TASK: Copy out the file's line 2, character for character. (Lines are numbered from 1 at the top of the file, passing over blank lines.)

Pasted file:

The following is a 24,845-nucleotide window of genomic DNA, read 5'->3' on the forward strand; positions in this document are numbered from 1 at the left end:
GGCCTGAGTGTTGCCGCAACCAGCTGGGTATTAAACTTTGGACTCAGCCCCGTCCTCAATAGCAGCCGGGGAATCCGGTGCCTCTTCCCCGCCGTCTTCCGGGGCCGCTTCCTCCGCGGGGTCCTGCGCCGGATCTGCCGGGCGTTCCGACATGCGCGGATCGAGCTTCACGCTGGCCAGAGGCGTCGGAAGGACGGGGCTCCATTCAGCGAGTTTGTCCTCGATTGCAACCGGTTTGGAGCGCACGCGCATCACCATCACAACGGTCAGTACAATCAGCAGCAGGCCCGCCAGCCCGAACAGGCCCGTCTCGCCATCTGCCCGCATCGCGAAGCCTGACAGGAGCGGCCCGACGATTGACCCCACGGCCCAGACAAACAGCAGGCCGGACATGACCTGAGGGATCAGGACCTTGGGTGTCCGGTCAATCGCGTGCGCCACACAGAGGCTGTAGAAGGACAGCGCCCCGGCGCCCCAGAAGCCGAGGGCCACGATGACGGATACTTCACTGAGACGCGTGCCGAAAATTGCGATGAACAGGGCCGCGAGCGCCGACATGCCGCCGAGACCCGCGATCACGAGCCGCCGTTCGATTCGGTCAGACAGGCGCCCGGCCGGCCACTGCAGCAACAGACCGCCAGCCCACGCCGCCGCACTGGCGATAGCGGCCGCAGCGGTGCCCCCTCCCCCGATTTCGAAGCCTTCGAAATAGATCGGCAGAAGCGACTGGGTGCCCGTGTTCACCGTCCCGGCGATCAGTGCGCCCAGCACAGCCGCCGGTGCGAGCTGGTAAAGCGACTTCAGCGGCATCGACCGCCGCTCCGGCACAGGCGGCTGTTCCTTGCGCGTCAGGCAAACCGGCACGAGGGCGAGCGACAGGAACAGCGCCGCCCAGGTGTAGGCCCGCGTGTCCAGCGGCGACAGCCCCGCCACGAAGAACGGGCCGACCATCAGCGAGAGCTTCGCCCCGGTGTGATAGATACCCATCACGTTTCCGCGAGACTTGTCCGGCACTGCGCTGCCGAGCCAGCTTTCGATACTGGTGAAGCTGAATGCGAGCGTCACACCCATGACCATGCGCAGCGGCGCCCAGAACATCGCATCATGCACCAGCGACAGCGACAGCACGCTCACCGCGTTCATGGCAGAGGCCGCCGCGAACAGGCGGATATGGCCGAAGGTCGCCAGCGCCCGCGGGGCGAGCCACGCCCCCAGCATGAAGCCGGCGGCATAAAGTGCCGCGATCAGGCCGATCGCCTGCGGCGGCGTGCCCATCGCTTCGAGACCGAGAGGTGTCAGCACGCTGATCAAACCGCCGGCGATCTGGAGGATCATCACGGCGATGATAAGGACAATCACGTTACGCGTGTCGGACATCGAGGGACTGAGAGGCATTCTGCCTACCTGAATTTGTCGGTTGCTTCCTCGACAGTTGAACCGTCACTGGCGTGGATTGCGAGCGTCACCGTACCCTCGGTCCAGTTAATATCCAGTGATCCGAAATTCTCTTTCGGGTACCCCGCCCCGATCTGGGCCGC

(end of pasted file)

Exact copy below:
GGCCTGAGTGTTGCCGCAACCAGCTGGGTATTAAACTTTGGACTCAGCCCCGTCCTCAATAGCAGCCGGGGAATCCGGTGCCTCTTCCCCGCCGTCTTCCGGGGCCGCTTCCTCCGCGGGGTCCTGCGCCGGATCTGCCGGGCGTTCCGACATGCGCGGATCGAGCTTCACGCTGGCCAGAGGCGTCGGAAGGACGGGGCTCCATTCAGCGAGTTTGTCCTCGATTGCAACCGGTTTGGAGCGCACGCGCATCACCATCACAACGGTCAGTACAATCAGCAGCAGGCCCGCCAGCCCGAACAGGCCCGTCTCGCCATCTGCCCGCATCGCGAAGCCTGACAGGAGCGGCCCGACGATTGACCCCACGGCCCAGACAAACAGCAGGCCGGACATGACCTGAGGGATCAGGACCTTGGGTGTCCGGTCAATCGCGTGCGCCACACAGAGGCTGTAGAAGGACAGCGCCCCGGCGCCCCAGAAGCCGAGGGCCACGATGACGGATACTTCACTGAGACGCGTGCCGAAAATTGCGATGAACAGGGCCGCGAGCGCCGACATGCCGCCGAGACCCGCGATCACGAGCCGCCGTTCGATTCGGTCAGACAGGCGCCCGGCCGGCCACTGCAGCAACAGACCGCCAGCCCACGCCGCCGCACTGGCGATAGCGGCCGCAGCGGTGCCCCCTCCCCCGATTTCGAAGCCTTCGAAATAGATCGGCAGAAGCGACTGGGTGCCCGTGTTCACCGTCCCGGCGATCAGTGCGCCCAGCACAGCCGCCGGTGCGAGCTGGTAAAGCGACTTCAGCGGCATCGACCGCCGCTCCGGCACAGGCGGCTGTTCCTTGCGCGTCAGGCAAACCGGCACGAGGGCGAGCGACAGGAACAGCGCCGCCCAGGTGTAGGCCCGCGTGTCCAGCGGCGACAGCCCCGCCACGAAGAACGGGCCGACCATCAGCGAGAGCTTCGCCCCGGTGTGATAGATACCCATCACGTTTCCGCGAGACTTGTCCGGCACTGCGCTGCCGAGCCAGCTTTCGATACTGGTGAAGCTGAATGCGAGCGTCACACCCATGACCATGCGCAGCGGCGCCCAGAACATCGCATCATGCACCAGCGACAGCGACAGCACGCTCACCGCGTTCATGGCAGAGGCCGCCGCGAACAGGCGGATATGGCCGAAGGTCGCCAGCGCCCGCGGGGCGAGCCACGCCCCCAGCATGAAGCCGGCGGCATAAAGTGCCGCGATCAGGCCGATCGCCTGCGGCGGCGTGCCCATCGCTTCGAGACCGAGAGGTGTCAGCACGCTGATCAAACCGCCGGCGATCTGGAGGATCATCACGGCGATGATAAGGACAATCACGTTACGCGTGTCGGACATCGAGGGACTGAGAGGCATTCTGCCTACCTGAATTTGTCGGTTGCTTCCTCGACAGTTGAACCGTCACTGGCGTGGATTGCGAGCGTCACCGTACCCTCGGTCCAGTTAATATCCAGTGATCCGAAATTCTCTTTCGGGTACCCCGCCCCGATCTGGGCCGC